Ever since Ferguson signed off his 27-year reign at Manchester United with that memorable 5-5 draw at West Brom, all the talk had been of the Scot undergoing something of a personality transplant.
The days when a snarling Ferguson used to condemn his subjects in to silence with one icy look were gone.
Close acquaintances talked of a man who had cut himself off from football. Cruises, horse races and hip replacements were more his thing now.
But while this might be true, there was no chance that Ferguson would allow himself to drift out of football without giving his enemies one last pasting.
If one message can be taken from Ferguson's time at United, it should be that no-one was bigger than he was.
He might let the odd discrepancy go by, but any sign of total disregard for him, then you are on your bike.
Ferguson once described the 2003 title run-in with Arsenal as "squeaky bum time", and there is little doubt that Ferguson's adversaries will have been going through the same emotions on Tuesday morning, when a few copies were released to the press.
Some of the very players he had helped turn in to stars - Roy Keane, Wayne Rooney, David Beckham, Ruud van Nistelrooy, Gabriel Heinze and Jaap Stam - were in the firing line while Arsenal manager Arsene Wenger and any number of people associated with Liverpool or Manchester City were putting on the Kevlar ready for the hail of bullets that could be coming their way.
Some get off lightly. Ferguson, fearing the potential shockwaves that could travel up to Manchester from today's launch in London, did not reveal anything we did not already know about Rooney and his two failed attempts to leave United.
Wenger, now a "very close friend", also gets off practically scot free despite years of feuding between the pair.
But Keane, Rafael Benitez, Van Nistelrooy and, to a lesser extent, Beckham, are not spared. Ferguson even finds time to blast a hail of bullets at Mark Bosnich and Owen Hargreaves. Predictably, the Football Association is not spared either. And Peter Kenyon gets some stick, as does Rooney's agent Paul Stretford.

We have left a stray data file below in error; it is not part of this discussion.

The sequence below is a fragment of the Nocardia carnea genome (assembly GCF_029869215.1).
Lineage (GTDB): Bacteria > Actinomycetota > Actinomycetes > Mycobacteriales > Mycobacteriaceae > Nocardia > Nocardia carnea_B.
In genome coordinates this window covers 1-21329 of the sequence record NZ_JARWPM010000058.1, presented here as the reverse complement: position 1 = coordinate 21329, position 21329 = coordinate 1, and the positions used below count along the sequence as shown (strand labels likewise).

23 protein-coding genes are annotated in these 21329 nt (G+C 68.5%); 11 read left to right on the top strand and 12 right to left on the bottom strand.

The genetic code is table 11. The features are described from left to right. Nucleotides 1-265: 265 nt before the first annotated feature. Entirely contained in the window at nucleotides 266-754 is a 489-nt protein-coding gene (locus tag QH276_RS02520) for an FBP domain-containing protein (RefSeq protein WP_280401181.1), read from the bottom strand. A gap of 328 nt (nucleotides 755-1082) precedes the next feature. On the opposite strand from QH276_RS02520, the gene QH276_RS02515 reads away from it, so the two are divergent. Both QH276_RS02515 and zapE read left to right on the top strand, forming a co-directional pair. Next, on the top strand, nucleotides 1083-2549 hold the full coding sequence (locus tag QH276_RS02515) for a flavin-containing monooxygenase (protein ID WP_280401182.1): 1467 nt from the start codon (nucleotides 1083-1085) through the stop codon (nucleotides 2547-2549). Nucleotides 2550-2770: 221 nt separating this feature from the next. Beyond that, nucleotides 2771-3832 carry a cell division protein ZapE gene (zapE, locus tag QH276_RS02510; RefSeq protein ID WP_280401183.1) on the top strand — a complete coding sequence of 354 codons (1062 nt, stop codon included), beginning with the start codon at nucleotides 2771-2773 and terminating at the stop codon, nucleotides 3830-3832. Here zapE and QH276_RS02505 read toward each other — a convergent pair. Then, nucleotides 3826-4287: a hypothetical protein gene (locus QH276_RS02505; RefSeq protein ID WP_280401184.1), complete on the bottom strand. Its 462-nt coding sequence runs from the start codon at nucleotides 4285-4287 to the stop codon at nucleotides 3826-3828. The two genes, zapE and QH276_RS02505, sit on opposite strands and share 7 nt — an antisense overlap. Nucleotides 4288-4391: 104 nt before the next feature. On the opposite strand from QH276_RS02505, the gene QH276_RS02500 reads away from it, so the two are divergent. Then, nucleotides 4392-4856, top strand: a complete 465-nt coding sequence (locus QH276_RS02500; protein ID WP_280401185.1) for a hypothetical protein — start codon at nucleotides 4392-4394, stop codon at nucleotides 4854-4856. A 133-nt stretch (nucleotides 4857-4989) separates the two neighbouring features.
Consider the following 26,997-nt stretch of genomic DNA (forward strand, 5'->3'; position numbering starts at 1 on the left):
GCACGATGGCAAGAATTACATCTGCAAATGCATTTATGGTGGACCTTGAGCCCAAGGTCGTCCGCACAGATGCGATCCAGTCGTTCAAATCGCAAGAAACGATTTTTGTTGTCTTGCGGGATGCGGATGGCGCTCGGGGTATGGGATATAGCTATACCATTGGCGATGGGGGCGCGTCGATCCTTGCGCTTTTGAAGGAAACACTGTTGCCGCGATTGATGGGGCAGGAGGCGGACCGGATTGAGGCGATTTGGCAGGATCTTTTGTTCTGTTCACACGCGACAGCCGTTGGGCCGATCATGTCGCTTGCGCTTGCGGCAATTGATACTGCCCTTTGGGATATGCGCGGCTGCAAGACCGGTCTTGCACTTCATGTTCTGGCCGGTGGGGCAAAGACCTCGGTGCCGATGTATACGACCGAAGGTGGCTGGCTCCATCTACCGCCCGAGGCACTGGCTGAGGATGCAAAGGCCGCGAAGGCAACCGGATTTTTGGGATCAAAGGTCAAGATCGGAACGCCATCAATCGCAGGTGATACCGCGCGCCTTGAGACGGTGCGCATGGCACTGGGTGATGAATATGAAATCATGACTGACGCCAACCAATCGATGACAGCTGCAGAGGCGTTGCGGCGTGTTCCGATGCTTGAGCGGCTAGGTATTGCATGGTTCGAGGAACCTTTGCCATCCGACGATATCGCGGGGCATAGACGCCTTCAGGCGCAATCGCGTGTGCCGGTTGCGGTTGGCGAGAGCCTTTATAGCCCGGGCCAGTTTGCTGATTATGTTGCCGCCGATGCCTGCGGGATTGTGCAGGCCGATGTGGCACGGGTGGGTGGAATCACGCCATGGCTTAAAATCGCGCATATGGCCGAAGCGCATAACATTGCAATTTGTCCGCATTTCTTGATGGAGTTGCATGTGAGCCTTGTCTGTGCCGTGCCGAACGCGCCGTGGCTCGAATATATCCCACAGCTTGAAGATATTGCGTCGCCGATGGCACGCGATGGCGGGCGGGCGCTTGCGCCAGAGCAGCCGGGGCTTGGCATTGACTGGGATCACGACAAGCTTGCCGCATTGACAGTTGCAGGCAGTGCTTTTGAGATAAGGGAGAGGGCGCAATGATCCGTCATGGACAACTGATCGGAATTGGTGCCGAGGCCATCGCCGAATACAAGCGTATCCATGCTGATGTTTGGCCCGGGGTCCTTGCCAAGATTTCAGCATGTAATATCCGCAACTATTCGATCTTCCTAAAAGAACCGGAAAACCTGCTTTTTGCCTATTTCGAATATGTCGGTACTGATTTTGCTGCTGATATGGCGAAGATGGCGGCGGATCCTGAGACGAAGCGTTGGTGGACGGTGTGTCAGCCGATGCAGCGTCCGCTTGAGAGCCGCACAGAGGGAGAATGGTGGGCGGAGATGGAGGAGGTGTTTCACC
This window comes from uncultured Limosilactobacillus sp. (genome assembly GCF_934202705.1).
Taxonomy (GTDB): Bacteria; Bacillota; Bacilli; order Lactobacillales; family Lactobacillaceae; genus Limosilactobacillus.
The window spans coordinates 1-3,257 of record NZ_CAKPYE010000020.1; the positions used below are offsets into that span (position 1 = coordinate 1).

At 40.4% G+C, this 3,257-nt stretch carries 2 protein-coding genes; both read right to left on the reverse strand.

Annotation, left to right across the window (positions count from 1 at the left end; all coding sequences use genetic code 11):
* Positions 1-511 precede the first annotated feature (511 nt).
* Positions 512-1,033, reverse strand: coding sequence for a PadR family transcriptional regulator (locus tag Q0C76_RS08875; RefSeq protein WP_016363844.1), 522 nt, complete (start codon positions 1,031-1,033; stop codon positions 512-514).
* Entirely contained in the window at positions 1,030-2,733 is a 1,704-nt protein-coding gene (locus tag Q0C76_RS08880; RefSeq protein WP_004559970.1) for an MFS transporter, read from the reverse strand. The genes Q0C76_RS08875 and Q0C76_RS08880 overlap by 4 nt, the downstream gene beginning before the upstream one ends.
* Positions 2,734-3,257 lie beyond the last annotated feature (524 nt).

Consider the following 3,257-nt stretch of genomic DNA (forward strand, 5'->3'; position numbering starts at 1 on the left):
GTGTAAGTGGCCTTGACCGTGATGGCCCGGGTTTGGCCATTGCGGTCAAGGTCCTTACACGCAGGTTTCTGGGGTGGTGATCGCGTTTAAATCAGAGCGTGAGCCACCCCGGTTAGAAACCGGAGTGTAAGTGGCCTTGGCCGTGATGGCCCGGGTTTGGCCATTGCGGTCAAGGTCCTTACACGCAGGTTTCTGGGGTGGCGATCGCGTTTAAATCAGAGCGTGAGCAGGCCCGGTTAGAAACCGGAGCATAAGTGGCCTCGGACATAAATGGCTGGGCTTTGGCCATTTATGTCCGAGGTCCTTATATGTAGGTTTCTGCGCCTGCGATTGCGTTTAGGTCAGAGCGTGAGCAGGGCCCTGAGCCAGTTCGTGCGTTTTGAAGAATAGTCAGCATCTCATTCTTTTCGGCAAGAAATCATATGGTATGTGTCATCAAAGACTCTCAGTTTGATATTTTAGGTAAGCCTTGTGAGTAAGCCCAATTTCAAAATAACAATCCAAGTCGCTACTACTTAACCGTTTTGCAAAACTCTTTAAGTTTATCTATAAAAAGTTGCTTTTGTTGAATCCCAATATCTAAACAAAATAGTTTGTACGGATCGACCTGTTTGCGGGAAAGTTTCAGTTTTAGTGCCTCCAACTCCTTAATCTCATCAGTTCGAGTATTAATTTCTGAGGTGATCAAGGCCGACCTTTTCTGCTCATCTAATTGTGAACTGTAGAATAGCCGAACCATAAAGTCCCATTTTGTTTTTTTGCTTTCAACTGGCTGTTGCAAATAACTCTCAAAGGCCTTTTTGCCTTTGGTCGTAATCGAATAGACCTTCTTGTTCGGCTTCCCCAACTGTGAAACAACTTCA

This is when the book comes to life. Yes, the moment where Ferguson talks about informing his squad of his departure pulls at the heart strings. The introduction, where Ferguson talks about the heartbreak his wife Cathy suffered when losing her sister to cancer, is almost tear-jerking.
But the reader's pulse only starts racing when they become a witness to the savage literary beatings he hands out to his subjects.
Beckham - boot to the head after pursuing a celebrity lifestyle; Keane - cut free after becoming too big for his boots; Bosnich - lazy and fat; Hargreaves - terrible buy; Van Nistelrooy - trouble-causer who agitated for a move; Steven Gerrard - "not a top player".
These are the most enjoyable moments, by far.
Ghostwriter Paul Hayward does brilliantly in putting the reader at the scene of the outbursts, the rows, the highs and the lows.
The contents of the book, which spans from 2000 to the present day, make for compelling reading.
It is like no other autobiography simply because no-one in the history of football has gone through what Ferguson has. There will not be another book like this one, so enjoy it.